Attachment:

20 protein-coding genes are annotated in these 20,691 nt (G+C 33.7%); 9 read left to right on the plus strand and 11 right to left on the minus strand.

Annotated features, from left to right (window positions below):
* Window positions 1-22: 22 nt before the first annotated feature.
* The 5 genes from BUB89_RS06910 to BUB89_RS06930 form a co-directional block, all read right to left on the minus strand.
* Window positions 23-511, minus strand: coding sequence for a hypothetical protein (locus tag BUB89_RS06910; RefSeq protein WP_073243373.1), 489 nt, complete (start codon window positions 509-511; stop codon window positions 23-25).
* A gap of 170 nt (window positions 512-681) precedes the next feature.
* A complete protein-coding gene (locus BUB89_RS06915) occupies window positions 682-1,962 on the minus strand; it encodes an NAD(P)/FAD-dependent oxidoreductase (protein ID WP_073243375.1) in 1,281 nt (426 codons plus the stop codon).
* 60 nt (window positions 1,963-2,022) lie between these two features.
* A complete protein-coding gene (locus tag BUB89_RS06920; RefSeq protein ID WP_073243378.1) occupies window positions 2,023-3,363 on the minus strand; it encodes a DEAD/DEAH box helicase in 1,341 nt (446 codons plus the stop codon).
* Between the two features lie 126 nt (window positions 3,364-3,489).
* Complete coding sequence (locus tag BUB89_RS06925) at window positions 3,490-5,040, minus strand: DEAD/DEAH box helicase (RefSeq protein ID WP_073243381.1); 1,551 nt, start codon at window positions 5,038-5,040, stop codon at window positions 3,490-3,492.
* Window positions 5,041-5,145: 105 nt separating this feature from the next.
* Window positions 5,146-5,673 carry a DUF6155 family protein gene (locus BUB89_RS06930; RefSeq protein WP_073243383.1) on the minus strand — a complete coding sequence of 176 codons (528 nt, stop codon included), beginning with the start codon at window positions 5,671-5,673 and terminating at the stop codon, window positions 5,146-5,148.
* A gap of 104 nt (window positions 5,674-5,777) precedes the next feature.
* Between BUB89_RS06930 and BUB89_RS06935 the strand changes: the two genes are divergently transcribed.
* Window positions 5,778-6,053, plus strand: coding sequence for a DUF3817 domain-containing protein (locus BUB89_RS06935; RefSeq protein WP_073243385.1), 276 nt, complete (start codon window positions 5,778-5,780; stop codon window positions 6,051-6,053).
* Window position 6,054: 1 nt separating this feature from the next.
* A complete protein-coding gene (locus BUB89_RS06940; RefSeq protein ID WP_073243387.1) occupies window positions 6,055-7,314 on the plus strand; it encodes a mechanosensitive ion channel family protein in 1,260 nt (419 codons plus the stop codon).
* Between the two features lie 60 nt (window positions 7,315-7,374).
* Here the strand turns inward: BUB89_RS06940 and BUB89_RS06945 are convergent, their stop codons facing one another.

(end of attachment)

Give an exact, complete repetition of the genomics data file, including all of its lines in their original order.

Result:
20 protein-coding genes are annotated in these 20,691 nt (G+C 33.7%); 9 read left to right on the plus strand and 11 right to left on the minus strand.

Annotated features, from left to right (window positions below):
* Window positions 1-22: 22 nt before the first annotated feature.
* The 5 genes from BUB89_RS06910 to BUB89_RS06930 form a co-directional block, all read right to left on the minus strand.
* Window positions 23-511, minus strand: coding sequence for a hypothetical protein (locus tag BUB89_RS06910; RefSeq protein WP_073243373.1), 489 nt, complete (start codon window positions 509-511; stop codon window positions 23-25).
* A gap of 170 nt (window positions 512-681) precedes the next feature.
* A complete protein-coding gene (locus BUB89_RS06915) occupies window positions 682-1,962 on the minus strand; it encodes an NAD(P)/FAD-dependent oxidoreductase (protein ID WP_073243375.1) in 1,281 nt (426 codons plus the stop codon).
* 60 nt (window positions 1,963-2,022) lie between these two features.
* A complete protein-coding gene (locus tag BUB89_RS06920; RefSeq protein ID WP_073243378.1) occupies window positions 2,023-3,363 on the minus strand; it encodes a DEAD/DEAH box helicase in 1,341 nt (446 codons plus the stop codon).
* Between the two features lie 126 nt (window positions 3,364-3,489).
* Complete coding sequence (locus tag BUB89_RS06925) at window positions 3,490-5,040, minus strand: DEAD/DEAH box helicase (RefSeq protein ID WP_073243381.1); 1,551 nt, start codon at window positions 5,038-5,040, stop codon at window positions 3,490-3,492.
* Window positions 5,041-5,145: 105 nt separating this feature from the next.
* Window positions 5,146-5,673 carry a DUF6155 family protein gene (locus BUB89_RS06930; RefSeq protein WP_073243383.1) on the minus strand — a complete coding sequence of 176 codons (528 nt, stop codon included), beginning with the start codon at window positions 5,671-5,673 and terminating at the stop codon, window positions 5,146-5,148.
* A gap of 104 nt (window positions 5,674-5,777) precedes the next feature.
* Between BUB89_RS06930 and BUB89_RS06935 the strand changes: the two genes are divergently transcribed.
* Window positions 5,778-6,053, plus strand: coding sequence for a DUF3817 domain-containing protein (locus BUB89_RS06935; RefSeq protein WP_073243385.1), 276 nt, complete (start codon window positions 5,778-5,780; stop codon window positions 6,051-6,053).
* Window position 6,054: 1 nt separating this feature from the next.
* A complete protein-coding gene (locus BUB89_RS06940; RefSeq protein ID WP_073243387.1) occupies window positions 6,055-7,314 on the plus strand; it encodes a mechanosensitive ion channel family protein in 1,260 nt (419 codons plus the stop codon).
* Between the two features lie 60 nt (window positions 7,315-7,374).
* Here the strand turns inward: BUB89_RS06940 and BUB89_RS06945 are convergent, their stop codons facing one another.